In a major victory for a Duxbury father, a federal appeals court has urged a bankruptcy judge to consider a settlement that would allow the man to erase more than $246,000 he still owes on student loans he borrowed to send his
“We’re looking at a closed door,” said the 65-year-old Murphy, who was unable to find work after losing his job 14 years ago and is now facing foreclosure. “I’m not saying that you swing the door open and let every Tom, Dick, and Harry write off their loans, but if they can’t pay them back through no fault of their own and the situation is out of their control, then they shouldn’t be penalized.”
The Educational Credit Management Corp., a company hired by the US Department of Education to assume Murphy’s student loans after he filed a bankruptcy petition in 2012, had vigorously fought Murphy’s efforts to get his loans discharged for four years. A bankruptcy judge and district court judge ruled that Murphy failed to prove repaying the loans was an undue hardship, as required under the bankruptcy law.
But, on Tuesday, four months after the US First Court of Appeals heard oral arguments in the case and urged the parties to try to settle, the company signed an agreement acknowledging that Murphy’s debt should be forgiven because he has proven that repaying it would pose an undue hardship.
A common hardship standard applied by bankruptcy courts makes it difficult to have student-loan debt wiped away.
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The following day, the appeals court sent the proposed settlement to the bankruptcy court. It’s still up to the bankruptcy judge to accept the agreement, but if he doesn’t, Murphy’s case would go back to the appeals court.
Boston attorney Steven D. Pohl, a partner at Brown Rudnick who took on Murphy’s case pro bono while it was pending before the appeals court, likened it to a David versus Goliath battle, and gave Murphy credit “for fighting the fight” as long as he did.
However, Murphy — in the first interview he’s granted about his financial woes — said his circumstances were the same as he had outlined when he first sought relief through bankruptcy.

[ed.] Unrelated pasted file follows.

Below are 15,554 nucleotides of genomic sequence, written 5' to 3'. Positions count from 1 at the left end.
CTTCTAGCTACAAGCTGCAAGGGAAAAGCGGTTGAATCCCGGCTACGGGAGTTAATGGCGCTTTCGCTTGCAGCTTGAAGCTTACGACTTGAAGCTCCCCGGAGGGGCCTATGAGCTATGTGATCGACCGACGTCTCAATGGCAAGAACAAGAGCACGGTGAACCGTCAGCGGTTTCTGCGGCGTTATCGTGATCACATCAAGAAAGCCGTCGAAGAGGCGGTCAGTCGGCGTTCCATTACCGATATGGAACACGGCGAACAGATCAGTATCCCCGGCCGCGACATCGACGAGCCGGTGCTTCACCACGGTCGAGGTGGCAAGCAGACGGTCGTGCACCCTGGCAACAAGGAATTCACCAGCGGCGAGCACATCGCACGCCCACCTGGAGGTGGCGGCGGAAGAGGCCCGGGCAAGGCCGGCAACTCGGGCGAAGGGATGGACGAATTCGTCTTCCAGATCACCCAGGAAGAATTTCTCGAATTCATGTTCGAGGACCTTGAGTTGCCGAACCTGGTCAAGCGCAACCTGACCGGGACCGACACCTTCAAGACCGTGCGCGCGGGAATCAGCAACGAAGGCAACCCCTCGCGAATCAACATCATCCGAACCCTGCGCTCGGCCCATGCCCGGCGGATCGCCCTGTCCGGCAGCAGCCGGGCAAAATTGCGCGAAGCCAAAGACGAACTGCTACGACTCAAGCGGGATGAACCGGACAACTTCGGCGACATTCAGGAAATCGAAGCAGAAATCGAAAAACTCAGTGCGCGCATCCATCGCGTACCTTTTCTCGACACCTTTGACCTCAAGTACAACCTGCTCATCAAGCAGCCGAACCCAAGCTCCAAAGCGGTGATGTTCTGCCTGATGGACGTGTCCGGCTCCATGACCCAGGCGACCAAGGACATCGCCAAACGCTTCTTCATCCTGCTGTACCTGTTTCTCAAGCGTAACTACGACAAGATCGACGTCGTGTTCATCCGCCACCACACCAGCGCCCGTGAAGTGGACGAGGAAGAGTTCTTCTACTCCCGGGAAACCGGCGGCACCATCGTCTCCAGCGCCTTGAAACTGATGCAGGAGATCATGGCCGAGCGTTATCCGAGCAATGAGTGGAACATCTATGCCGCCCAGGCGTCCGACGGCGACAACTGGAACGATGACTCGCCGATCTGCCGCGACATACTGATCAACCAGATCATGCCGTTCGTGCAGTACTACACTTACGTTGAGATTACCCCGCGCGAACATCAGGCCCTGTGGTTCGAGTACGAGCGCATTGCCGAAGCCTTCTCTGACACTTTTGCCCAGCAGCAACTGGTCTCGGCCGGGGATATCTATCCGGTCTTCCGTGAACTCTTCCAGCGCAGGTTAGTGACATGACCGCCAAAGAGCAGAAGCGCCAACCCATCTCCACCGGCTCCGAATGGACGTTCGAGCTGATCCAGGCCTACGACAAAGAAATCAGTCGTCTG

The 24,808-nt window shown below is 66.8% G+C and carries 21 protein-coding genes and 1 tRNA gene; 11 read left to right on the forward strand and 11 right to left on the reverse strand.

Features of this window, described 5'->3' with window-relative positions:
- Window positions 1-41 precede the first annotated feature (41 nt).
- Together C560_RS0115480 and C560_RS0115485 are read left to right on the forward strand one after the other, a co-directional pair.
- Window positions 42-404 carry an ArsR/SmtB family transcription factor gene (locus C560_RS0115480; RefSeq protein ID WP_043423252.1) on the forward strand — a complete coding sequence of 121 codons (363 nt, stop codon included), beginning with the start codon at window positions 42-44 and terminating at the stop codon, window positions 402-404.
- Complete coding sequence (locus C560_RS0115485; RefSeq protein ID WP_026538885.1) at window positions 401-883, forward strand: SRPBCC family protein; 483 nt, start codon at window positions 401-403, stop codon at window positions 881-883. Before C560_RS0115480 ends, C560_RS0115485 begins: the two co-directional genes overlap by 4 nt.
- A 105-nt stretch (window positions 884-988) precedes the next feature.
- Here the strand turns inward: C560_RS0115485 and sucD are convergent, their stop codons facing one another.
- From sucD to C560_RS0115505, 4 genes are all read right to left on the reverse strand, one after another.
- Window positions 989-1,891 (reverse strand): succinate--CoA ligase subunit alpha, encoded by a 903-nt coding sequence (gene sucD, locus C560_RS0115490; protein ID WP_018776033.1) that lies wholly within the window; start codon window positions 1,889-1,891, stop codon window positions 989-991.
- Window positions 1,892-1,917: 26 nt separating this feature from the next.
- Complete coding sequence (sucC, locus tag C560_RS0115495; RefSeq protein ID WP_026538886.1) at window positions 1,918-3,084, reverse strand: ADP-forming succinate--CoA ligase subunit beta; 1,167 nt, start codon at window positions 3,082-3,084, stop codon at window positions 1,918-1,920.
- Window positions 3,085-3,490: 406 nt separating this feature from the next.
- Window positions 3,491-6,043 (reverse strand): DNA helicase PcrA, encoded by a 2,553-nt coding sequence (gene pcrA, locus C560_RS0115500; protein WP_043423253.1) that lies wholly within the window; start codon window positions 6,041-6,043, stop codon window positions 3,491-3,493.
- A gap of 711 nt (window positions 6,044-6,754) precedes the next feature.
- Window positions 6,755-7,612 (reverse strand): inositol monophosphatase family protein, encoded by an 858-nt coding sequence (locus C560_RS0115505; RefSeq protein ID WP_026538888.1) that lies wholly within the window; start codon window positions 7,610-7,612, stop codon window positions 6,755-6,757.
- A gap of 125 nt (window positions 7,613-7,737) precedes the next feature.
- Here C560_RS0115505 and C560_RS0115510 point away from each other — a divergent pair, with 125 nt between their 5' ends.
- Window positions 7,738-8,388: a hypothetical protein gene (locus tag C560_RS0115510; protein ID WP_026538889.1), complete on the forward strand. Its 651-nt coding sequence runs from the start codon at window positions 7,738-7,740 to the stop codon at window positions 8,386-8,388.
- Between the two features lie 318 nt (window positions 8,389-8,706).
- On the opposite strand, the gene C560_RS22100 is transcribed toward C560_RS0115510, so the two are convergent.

Murphy lost his $165,000-a-year position as president of a Canton manufacturing company when it moved overseas in 2002, and he said he’d been unable to find another job. He depleted his retirement savings to pay bills — including more than $61,000 that was applied to his student loan debt — which left him and his wife largely dependent on her $13,200 yearly salary as a teacher’s aide. A bank is trying to foreclose on their home of 30 years.
Murphy sought to discharge the $246,000 he still owed on a dozen Parent Plus loans he took out between 2001 and 2007 to send two of his children to Loyola University Maryland and a third to the University of Connecticut and Bridgewater State.
“If I knew I was going to be in the situation I am today, I wouldn’t have borrowed,” Murphy said. Even though he was unemployed when the government issued him most of the loans, he said, he believed he’d find another high-paying job and be able to repay them.
“The longer you are out,” he said, “you look like damaged goods, and no one else is going to want to hire you.”
Murphy’s children are not legally responsible for his loans. “I made the decision to finance it, and it shouldn’t be their burden,” Murphy said. He said they have their own debt totalling $150,000 for undergraduate and graduate programs.
Congress made it difficult to erase student loan debt in 1978 by requiring proof that repayment presented an undue hardship. But it left it to the courts to define hardship.
The US Department of Education said in court filings that the fiscal integrity of the federal education loan program requires people to repay debts unless they are in “the most dire circumstances” and can show they can’t make payments now or in the future.
The department has been steering those who have difficulty paying into income-based repayment plans, which may require minimal or no monthly payments. The remainder of the debt is canceled after 25 years.
Most courts rely on one of two tests when defining hardship. The Brunner test, which is most common, requires a borrower to show that he has made a good faith effort to pay the debt, can’t maintain a minimal standard of living
The second test, called the “totality of the circumstances” test, considers a debtor’s past, present, and future financial resources; living expenses; and any other facts and relevant circumstances surrounding each particular bankruptcy case. When assessing hardship, most courts require borrowers to show extraordinary circumstances, such as a serious illness, psychiatric problem, or permanent disability.
Murphy’s case was being watched by consumer advocates across the country, who hoped the appeals court would take a fresh look at what constitutes undue hardship. But the settlement would preempt a decision that could establish a precedent.
In the interview, Murphy called on Congress to define undue hardship and urged the Department of Education to create a panel to review cases and make a recommendation on whether they are eligible for a discharge of their loans before going to bankruptcy court.
“If they want to say that no one should get undue hardship, fine; but you can’t say ‘we are going to allow undue hardship’ and not define it because then everybody has a different measuring stick,” Murphy said.
Murphy said he’s now collecting Social Security payments and working as a handyman, taking on odd jobs like painting.